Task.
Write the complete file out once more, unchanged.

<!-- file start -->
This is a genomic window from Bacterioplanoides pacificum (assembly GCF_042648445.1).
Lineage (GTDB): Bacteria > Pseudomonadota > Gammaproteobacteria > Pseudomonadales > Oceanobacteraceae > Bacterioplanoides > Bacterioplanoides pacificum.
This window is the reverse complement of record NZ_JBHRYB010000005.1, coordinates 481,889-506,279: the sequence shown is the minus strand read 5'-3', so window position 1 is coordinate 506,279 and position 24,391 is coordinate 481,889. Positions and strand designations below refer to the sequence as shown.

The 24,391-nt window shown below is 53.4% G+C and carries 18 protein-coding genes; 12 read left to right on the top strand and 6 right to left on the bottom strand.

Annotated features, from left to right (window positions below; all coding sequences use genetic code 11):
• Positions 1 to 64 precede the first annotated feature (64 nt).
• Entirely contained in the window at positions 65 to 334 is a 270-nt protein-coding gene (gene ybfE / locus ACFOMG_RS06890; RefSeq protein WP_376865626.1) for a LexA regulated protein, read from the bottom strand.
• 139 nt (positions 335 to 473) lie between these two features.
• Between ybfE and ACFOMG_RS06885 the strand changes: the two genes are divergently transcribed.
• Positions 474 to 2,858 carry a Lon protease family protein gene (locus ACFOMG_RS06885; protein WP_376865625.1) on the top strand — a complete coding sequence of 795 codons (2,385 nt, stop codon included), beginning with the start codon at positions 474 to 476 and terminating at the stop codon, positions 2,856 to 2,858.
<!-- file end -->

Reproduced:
This is a genomic window from Bacterioplanoides pacificum (assembly GCF_042648445.1).
Lineage (GTDB): Bacteria > Pseudomonadota > Gammaproteobacteria > Pseudomonadales > Oceanobacteraceae > Bacterioplanoides > Bacterioplanoides pacificum.
This window is the reverse complement of record NZ_JBHRYB010000005.1, coordinates 481,889-506,279: the sequence shown is the minus strand read 5'-3', so window position 1 is coordinate 506,279 and position 24,391 is coordinate 481,889. Positions and strand designations below refer to the sequence as shown.

The 24,391-nt window shown below is 53.4% G+C and carries 18 protein-coding genes; 12 read left to right on the top strand and 6 right to left on the bottom strand.

Annotated features, from left to right (window positions below; all coding sequences use genetic code 11):
• Positions 1 to 64 precede the first annotated feature (64 nt).
• Entirely contained in the window at positions 65 to 334 is a 270-nt protein-coding gene (gene ybfE / locus ACFOMG_RS06890; RefSeq protein WP_376865626.1) for a LexA regulated protein, read from the bottom strand.
• 139 nt (positions 335 to 473) lie between these two features.
• Between ybfE and ACFOMG_RS06885 the strand changes: the two genes are divergently transcribed.
• Positions 474 to 2,858 carry a Lon protease family protein gene (locus ACFOMG_RS06885; protein WP_376865625.1) on the top strand — a complete coding sequence of 795 codons (2,385 nt, stop codon included), beginning with the start codon at positions 474 to 476 and terminating at the stop codon, positions 2,856 to 2,858.